In Ross Douthat’s column in The New York Times today, he discusses the issue of whether sex education should be a state’s right or a federal right. This issue has become even more of a hot-button issue after last week’s report of a rise in teenage pregnancy for the first time in over a decade. Liberals argue that abstinence-only education is to blame for the rise; conservatives rebut that abstinence-only funding has been in place since the Clinton administration in the 1990’s, so if you’re going to blame it for the increase, you also have to credit it for the success in years prior. Is there a right answer?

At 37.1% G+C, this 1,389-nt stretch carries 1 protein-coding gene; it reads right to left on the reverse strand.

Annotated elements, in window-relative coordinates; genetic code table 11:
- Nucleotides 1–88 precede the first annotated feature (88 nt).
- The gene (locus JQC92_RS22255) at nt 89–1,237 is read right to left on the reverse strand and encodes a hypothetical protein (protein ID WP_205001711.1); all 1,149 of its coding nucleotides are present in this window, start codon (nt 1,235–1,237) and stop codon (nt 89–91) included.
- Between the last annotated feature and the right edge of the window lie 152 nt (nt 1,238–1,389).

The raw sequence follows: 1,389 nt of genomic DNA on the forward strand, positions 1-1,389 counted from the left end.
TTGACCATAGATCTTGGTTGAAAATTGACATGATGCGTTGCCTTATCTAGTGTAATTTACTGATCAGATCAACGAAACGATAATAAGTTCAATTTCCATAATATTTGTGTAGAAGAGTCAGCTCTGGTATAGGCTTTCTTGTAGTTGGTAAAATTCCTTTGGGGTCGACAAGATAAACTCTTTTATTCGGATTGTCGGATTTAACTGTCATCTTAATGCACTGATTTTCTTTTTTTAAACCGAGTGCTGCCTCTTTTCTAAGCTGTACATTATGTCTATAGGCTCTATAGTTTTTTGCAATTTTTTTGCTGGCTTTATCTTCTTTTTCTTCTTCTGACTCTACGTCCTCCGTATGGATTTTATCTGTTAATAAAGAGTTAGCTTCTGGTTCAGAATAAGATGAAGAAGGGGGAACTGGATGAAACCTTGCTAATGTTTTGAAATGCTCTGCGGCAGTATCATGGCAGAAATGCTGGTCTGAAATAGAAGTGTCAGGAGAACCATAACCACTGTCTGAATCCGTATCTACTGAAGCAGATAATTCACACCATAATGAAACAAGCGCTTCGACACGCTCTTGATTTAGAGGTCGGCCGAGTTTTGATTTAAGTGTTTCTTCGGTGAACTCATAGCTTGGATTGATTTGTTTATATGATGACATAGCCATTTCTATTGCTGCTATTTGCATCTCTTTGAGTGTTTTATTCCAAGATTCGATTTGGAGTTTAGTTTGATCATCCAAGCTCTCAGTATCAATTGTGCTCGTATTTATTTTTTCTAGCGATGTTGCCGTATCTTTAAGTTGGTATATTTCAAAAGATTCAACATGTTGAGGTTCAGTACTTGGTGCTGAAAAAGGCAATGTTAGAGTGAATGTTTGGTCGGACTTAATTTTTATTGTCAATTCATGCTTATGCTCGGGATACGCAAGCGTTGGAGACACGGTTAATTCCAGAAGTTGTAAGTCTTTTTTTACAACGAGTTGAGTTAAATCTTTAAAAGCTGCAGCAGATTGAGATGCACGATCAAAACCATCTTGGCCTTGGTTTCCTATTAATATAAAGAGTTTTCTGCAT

Douthat broadens the scope of the argument, saying that sex education is not so much a political issue as one of a cultural one. “What is taught in the classroom is vastly less important than the matrix of family, culture and economics: the values parents impart and the example that they set, the friends teenagers make and the activities they join, and the cross-cutting effects of wealth, health and self-esteem,” he writes.
What do you think? How should we proceed from here, when no data clearly supports either abstinence-only or comprehensive sexual education as being the silver bullet? Read the full column, “Sex Ed in Washington,” then start or join the discussion by commenting below.